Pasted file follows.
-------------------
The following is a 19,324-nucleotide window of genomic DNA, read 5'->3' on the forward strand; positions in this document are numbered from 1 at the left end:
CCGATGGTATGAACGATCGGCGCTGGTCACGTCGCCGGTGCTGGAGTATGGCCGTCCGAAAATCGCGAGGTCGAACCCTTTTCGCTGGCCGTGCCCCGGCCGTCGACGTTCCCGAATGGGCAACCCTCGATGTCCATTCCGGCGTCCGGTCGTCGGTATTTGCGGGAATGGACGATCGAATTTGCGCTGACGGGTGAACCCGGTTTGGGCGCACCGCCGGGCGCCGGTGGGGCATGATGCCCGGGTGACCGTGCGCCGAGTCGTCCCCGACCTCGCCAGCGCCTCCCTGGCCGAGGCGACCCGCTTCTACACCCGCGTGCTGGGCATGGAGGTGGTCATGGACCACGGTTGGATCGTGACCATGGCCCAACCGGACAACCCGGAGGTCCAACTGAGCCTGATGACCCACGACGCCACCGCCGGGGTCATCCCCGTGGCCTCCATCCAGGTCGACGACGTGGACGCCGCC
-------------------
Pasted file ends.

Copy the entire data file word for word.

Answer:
The following is a 19,324-nucleotide window of genomic DNA, read 5'->3' on the forward strand; positions in this document are numbered from 1 at the left end:
CCGATGGTATGAACGATCGGCGCTGGTCACGTCGCCGGTGCTGGAGTATGGCCGTCCGAAAATCGCGAGGTCGAACCCTTTTCGCTGGCCGTGCCCCGGCCGTCGACGTTCCCGAATGGGCAACCCTCGATGTCCATTCCGGCGTCCGGTCGTCGGTATTTGCGGGAATGGACGATCGAATTTGCGCTGACGGGTGAACCCGGTTTGGGCGCACCGCCGGGCGCCGGTGGGGCATGATGCCCGGGTGACCGTGCGCCGAGTCGTCCCCGACCTCGCCAGCGCCTCCCTGGCCGAGGCGACCCGCTTCTACACCCGCGTGCTGGGCATGGAGGTGGTCATGGACCACGGTTGGATCGTGACCATGGCCCAACCGGACAACCCGGAGGTCCAACTGAGCCTGATGACCCACGACGCCACCGCCGGGGTCATCCCCGTGGCCTCCATCCAGGTCGACGACGTGGACGCCGCC